On Thursday, May 18, Zeena Regis, the Faith Outreach Manager at Compassion & Choices and Fran shared a valuable, rich conversation. They discussed how spirituality and grief can influence end-of-life decision-making. Watch their full discussion here.
What is grief? This is a daunting question, even for a pastor, and spiritual director — because a person’s grief experience is as unique as their fingerprint. Relationships, circumstances, and contexts are myriad in their complexity, and they intertwine in an unlimited range of scenarios and emotions. But the one thread that typically binds them is love — and as some say, love unexpressed. Grief’s magnitude is so often proportional to the love we feel and will always carry.
Within this boundless container of love, the permutations can be infinite — grief that’s complicated, anticipatory or even disenfranchised.
Parched and Languishing
Afraid this was who I would be…forevermore…after the death of my Mom. I know that spell check thinks it should be a lower case “m”; but, hey, it’s my Mom with a capital M.
Then late one night at the office (because I hadn’t been able to complete any task during the day), I pulled from my mailroom cubby an unprofessional looking beige flyer. I remember thinking, “If I was a flyer, I’d look just like this.” So, because of the personal connection established, I began to read. The flyer was advertising an opportunity to participate in a spiritual formation group. Words like authentic,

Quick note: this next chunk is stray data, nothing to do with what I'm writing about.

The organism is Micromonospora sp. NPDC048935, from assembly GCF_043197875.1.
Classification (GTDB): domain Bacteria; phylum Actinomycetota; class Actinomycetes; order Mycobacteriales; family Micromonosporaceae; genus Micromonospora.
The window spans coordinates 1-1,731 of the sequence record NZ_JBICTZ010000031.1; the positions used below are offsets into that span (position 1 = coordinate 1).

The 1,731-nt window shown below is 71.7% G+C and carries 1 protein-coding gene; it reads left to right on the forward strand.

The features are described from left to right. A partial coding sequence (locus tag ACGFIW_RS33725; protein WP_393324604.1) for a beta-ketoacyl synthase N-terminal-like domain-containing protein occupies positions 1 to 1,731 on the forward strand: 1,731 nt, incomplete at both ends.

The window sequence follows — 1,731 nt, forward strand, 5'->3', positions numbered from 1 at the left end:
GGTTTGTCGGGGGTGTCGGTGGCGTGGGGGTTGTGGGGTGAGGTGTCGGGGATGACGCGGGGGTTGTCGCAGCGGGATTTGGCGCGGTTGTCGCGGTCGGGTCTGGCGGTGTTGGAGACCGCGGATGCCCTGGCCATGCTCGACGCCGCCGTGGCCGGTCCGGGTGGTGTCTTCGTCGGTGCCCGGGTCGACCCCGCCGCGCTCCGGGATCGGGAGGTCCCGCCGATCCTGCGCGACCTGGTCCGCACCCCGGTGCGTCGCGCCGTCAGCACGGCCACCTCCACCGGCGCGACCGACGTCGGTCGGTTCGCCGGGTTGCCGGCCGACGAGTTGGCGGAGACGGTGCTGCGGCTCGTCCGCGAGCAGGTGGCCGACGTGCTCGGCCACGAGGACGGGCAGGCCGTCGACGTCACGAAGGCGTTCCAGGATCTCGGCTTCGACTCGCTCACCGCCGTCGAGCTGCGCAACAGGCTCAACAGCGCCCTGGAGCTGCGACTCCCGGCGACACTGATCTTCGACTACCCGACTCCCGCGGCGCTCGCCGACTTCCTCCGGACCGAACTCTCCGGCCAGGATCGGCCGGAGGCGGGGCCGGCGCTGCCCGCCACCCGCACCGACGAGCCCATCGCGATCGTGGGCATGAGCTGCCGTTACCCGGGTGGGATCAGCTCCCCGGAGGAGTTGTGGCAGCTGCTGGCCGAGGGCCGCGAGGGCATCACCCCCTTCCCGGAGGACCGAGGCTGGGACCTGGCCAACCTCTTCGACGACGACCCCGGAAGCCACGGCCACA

compassion, and community were on the page. These words, plus the bold typed contemplative soul
care moved me to tears.
“For even while we mourn, we do not forget how our life can join God’s larger dance of life and hope.” -- Henri Nouwen
I love this quote from Henri Nouwen, because I think it perfectly and poignantly captures the bittersweet essence of the grief journey and the hope life can bring.
So, welcome to our journey into The Spirituality of Grief: Ten Practices for Those Who Remain. At first, my title might give you pause. You might think, “How can grief possibly be part of a spiritual practice when it sinks me into the deepest morass of misery, pain, panic and paralysis?” No argument there, but I have found in my work as a pastor, spiritual director, grief educator and human being that this is precisely where we encounter the most durable kind of faith — and where we are most likely to encounter God.